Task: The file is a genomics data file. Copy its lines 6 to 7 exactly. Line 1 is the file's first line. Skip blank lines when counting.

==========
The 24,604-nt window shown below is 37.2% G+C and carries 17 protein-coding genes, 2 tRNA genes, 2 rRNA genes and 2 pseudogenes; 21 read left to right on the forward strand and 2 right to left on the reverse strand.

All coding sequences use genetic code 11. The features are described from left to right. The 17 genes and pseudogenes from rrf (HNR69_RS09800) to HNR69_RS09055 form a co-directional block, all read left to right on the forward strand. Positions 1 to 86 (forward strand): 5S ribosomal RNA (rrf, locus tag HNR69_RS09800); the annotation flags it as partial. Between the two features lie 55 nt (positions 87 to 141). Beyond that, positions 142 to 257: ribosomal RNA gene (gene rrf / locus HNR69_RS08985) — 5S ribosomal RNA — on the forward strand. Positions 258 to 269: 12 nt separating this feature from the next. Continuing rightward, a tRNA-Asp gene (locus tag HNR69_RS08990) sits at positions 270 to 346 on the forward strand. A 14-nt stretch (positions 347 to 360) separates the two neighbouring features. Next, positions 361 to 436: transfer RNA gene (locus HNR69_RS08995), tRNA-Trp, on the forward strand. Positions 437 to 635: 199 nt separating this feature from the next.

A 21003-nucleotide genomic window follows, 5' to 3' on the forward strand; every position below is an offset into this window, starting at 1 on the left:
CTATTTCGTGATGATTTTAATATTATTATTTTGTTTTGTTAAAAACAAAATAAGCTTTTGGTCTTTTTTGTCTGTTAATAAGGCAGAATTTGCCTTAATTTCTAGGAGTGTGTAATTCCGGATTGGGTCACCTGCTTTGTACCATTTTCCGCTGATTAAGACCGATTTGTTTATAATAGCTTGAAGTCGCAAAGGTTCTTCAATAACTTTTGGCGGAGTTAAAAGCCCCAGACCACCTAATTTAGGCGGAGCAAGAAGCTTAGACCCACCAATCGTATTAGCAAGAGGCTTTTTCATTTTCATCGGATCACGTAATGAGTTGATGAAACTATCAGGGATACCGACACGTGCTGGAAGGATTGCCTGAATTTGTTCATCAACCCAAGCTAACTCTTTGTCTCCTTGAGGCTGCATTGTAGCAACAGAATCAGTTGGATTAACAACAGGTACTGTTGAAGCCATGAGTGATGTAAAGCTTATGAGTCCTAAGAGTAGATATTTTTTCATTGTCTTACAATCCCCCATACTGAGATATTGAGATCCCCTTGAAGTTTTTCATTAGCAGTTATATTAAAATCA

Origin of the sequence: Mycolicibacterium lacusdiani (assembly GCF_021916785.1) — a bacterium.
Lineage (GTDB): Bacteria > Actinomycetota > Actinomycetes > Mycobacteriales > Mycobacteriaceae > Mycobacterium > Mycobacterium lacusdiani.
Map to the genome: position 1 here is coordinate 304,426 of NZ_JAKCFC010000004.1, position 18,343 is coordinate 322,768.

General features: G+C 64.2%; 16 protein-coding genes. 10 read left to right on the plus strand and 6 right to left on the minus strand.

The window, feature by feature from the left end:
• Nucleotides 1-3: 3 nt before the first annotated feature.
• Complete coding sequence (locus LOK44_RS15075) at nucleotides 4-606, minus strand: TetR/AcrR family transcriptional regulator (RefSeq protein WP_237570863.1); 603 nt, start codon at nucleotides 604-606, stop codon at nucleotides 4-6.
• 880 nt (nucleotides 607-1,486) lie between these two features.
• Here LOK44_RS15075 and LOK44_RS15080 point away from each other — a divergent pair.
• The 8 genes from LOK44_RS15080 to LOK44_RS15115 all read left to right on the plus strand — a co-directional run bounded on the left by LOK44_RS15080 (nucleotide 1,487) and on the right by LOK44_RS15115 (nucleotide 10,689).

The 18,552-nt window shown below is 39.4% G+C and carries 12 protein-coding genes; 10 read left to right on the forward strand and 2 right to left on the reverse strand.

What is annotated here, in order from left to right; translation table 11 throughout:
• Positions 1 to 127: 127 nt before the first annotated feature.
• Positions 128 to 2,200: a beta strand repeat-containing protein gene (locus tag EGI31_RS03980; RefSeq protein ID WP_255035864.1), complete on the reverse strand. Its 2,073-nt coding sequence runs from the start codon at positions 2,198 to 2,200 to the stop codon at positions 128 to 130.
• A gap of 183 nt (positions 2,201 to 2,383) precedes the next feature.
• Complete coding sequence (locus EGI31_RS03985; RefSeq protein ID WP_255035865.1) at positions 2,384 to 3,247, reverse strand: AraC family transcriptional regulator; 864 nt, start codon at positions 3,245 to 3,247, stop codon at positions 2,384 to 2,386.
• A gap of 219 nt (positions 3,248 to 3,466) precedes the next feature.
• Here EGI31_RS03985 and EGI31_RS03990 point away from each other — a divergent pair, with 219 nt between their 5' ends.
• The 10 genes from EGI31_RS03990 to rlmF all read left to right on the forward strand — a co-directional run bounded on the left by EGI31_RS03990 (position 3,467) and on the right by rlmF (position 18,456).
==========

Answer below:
Lineage (GTDB): Bacteria > Actinomycetota > Actinomycetes > Mycobacteriales > Mycobacteriaceae > Mycobacterium > Mycobacterium lacusdiani.
Map to the genome: position 1 here is coordinate 304,426 of NZ_JAKCFC010000004.1, position 18,343 is coordinate 322,768.